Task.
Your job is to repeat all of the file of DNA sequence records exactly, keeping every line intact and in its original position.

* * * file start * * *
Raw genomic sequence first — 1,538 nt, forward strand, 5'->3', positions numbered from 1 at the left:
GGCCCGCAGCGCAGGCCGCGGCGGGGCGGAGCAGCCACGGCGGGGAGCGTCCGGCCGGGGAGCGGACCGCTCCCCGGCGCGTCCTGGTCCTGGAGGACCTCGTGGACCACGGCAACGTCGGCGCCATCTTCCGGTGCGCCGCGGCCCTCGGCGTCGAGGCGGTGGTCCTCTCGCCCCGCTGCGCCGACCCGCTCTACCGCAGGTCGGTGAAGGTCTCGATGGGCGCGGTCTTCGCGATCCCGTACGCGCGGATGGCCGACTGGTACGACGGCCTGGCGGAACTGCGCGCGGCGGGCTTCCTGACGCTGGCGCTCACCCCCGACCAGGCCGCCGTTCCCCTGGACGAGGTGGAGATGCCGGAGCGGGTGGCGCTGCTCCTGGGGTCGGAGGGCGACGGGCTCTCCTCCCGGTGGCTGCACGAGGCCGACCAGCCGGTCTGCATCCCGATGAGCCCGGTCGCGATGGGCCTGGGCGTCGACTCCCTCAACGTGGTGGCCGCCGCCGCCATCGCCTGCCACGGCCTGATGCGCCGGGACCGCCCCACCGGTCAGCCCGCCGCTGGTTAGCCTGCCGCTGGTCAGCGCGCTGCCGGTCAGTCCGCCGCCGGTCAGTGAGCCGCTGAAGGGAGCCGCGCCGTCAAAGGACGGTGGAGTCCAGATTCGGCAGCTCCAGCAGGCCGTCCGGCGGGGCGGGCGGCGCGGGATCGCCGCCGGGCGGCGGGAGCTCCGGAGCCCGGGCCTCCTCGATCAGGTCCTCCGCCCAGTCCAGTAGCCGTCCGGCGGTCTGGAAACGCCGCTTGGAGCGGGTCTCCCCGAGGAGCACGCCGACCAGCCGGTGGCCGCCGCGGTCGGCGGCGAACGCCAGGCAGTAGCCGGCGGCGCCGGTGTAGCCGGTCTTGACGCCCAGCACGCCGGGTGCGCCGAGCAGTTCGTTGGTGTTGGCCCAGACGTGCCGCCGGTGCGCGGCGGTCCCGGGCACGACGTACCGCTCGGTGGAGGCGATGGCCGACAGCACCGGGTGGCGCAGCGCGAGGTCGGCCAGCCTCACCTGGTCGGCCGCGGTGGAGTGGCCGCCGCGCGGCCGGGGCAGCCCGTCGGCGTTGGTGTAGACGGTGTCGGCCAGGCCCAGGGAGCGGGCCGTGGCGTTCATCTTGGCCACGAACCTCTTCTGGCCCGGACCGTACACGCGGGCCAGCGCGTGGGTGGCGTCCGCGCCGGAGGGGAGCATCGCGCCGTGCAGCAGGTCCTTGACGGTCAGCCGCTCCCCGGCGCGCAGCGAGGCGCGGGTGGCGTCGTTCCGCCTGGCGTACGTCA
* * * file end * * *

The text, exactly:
Raw genomic sequence first — 1,538 nt, forward strand, 5'->3', positions numbered from 1 at the left:
GGCCCGCAGCGCAGGCCGCGGCGGGGCGGAGCAGCCACGGCGGGGAGCGTCCGGCCGGGGAGCGGACCGCTCCCCGGCGCGTCCTGGTCCTGGAGGACCTCGTGGACCACGGCAACGTCGGCGCCATCTTCCGGTGCGCCGCGGCCCTCGGCGTCGAGGCGGTGGTCCTCTCGCCCCGCTGCGCCGACCCGCTCTACCGCAGGTCGGTGAAGGTCTCGATGGGCGCGGTCTTCGCGATCCCGTACGCGCGGATGGCCGACTGGTACGACGGCCTGGCGGAACTGCGCGCGGCGGGCTTCCTGACGCTGGCGCTCACCCCCGACCAGGCCGCCGTTCCCCTGGACGAGGTGGAGATGCCGGAGCGGGTGGCGCTGCTCCTGGGGTCGGAGGGCGACGGGCTCTCCTCCCGGTGGCTGCACGAGGCCGACCAGCCGGTCTGCATCCCGATGAGCCCGGTCGCGATGGGCCTGGGCGTCGACTCCCTCAACGTGGTGGCCGCCGCCGCCATCGCCTGCCACGGCCTGATGCGCCGGGACCGCCCCACCGGTCAGCCCGCCGCTGGTTAGCCTGCCGCTGGTCAGCGCGCTGCCGGTCAGTCCGCCGCCGGTCAGTGAGCCGCTGAAGGGAGCCGCGCCGTCAAAGGACGGTGGAGTCCAGATTCGGCAGCTCCAGCAGGCCGTCCGGCGGGGCGGGCGGCGCGGGATCGCCGCCGGGCGGCGGGAGCTCCGGAGCCCGGGCCTCCTCGATCAGGTCCTCCGCCCAGTCCAGTAGCCGTCCGGCGGTCTGGAAACGCCGCTTGGAGCGGGTCTCCCCGAGGAGCACGCCGACCAGCCGGTGGCCGCCGCGGTCGGCGGCGAACGCCAGGCAGTAGCCGGCGGCGCCGGTGTAGCCGGTCTTGACGCCCAGCACGCCGGGTGCGCCGAGCAGTTCGTTGGTGTTGGCCCAGACGTGCCGCCGGTGCGCGGCGGTCCCGGGCACGACGTACCGCTCGGTGGAGGCGATGGCCGACAGCACCGGGTGGCGCAGCGCGAGGTCGGCCAGCCTCACCTGGTCGGCCGCGGTGGAGTGGCCGCCGCGCGGCCGGGGCAGCCCGTCGGCGTTGGTGTAGACGGTGTCGGCCAGGCCCAGGGAGCGGGCCGTGGCGTTCATCTTGGCCACGAACCTCTTCTGGCCCGGACCGTACACGCGGGCCAGCGCGTGGGTGGCGTCCGCGCCGGAGGGGAGCATCGCGCCGTGCAGCAGGTCCTTGACGGTCAGCCGCTCCCCGGCGCGCAGCGAGGCGCGGGTGGCGTCGTTCCGCCTGGCGTACGTCA